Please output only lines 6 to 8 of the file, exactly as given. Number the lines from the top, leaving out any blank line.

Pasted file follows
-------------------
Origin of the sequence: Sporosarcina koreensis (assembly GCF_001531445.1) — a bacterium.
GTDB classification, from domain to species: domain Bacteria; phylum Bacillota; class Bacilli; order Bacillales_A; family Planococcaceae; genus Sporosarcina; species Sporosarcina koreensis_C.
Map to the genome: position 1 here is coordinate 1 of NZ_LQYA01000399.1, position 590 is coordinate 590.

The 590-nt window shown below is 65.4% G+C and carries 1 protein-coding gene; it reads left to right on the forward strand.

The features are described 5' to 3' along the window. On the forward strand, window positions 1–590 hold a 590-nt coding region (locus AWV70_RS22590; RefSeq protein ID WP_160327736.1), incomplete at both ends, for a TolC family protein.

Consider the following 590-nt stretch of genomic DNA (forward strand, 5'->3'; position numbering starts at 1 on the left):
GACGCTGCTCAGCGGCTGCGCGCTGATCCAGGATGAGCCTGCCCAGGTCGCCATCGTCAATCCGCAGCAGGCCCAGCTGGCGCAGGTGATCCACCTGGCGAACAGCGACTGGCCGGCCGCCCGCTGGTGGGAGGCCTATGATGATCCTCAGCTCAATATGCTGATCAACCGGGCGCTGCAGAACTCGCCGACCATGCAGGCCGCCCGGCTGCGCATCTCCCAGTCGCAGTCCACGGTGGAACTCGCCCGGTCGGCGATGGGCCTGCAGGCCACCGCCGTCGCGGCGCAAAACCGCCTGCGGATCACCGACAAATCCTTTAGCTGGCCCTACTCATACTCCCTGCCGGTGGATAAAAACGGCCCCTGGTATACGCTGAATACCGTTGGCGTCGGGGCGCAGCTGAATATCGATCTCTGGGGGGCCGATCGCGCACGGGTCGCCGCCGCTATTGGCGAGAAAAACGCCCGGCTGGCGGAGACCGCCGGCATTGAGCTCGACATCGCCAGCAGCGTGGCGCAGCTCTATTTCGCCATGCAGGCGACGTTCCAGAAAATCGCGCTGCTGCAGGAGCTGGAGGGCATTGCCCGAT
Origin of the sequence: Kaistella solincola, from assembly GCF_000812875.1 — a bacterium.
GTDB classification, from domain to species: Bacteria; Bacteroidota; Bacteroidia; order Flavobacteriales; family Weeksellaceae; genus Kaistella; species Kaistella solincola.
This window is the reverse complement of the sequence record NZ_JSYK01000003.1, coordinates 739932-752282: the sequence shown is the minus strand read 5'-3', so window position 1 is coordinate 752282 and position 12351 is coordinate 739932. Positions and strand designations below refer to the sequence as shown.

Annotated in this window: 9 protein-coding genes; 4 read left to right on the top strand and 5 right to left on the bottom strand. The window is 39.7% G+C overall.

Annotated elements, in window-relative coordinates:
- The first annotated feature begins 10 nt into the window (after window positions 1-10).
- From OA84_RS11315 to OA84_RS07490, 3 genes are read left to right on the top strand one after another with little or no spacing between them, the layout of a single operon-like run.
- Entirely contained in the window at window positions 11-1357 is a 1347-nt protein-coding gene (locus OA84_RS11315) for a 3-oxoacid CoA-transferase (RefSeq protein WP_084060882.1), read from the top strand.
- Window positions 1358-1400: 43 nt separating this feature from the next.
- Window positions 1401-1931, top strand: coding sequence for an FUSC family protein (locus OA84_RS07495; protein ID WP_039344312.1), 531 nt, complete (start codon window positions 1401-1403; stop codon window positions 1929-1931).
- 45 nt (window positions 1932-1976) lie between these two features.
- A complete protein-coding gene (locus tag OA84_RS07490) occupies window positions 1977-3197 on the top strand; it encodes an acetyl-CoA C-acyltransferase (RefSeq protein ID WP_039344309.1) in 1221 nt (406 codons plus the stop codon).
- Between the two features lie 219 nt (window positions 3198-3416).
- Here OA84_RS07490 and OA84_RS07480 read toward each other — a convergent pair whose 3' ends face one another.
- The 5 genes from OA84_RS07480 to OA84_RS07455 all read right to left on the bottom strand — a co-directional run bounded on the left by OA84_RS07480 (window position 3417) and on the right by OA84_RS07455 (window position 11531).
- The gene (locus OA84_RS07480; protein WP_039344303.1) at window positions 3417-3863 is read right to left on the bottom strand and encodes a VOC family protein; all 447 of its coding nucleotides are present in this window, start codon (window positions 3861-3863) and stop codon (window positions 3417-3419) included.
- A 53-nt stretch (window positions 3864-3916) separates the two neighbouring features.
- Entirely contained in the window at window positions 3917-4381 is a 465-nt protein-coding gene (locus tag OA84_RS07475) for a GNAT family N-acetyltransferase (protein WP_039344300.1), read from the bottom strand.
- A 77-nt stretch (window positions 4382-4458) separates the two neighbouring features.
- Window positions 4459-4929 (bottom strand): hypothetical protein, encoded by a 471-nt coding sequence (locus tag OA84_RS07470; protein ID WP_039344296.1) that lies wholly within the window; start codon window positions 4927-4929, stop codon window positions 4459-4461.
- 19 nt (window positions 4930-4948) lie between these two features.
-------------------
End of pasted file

Consider the following 590-nt stretch of genomic DNA (forward strand, 5'->3'; position numbering starts at 1 on the left):
GACGCTGCTCAGCGGCTGCGCGCTGATCCAGGATGAGCCTGCCCAGGTCGCCATCGTCAATCCGCAGCAGGCCCAGCTGGCGCAGGTGATCCACCTGGCGAACAGCGACTGGCCGGCCGCCCGCTGGTGGGAGGCCTATGATGATCCTCAGCTCAATATGCTGATCAACCGGGCGCTGCAGAACTCGCCGACCATGCAGGCCGCCCGGCTGCGCATCTCCCAGTCGCAGTCCACGGTGGAACTCGCCCGGTCGGCGATGGGCCTGCAGGCCACCGCCGTCGCGGCGCAAAACCGCCTGCGGATCACCGACAAATCCTTTAGCTGGCCCTACTCATACTCCCTGCCGGTGGATAAAAACGGCCCCTGGTATACGCTGAATACCGTTGGCGTCGGGGCGCAGCTGAATATCGATCTCTGGGGGGCCGATCGCGCACGGGTCGCCGCCGCTATTGGCGAGAAAAACGCCCGGCTGGCGGAGACCGCCGGCATTGAGCTCGACATCGCCAGCAGCGTGGCGCAGCTCTATTTCGCCATGCAGGCGACGTTCCAGAAAATCGCGCTGCTGCAGGAGCTGGAGGGCATTGCCCGAT
Origin of the sequence: Kaistella solincola, from assembly GCF_000812875.1 — a bacterium.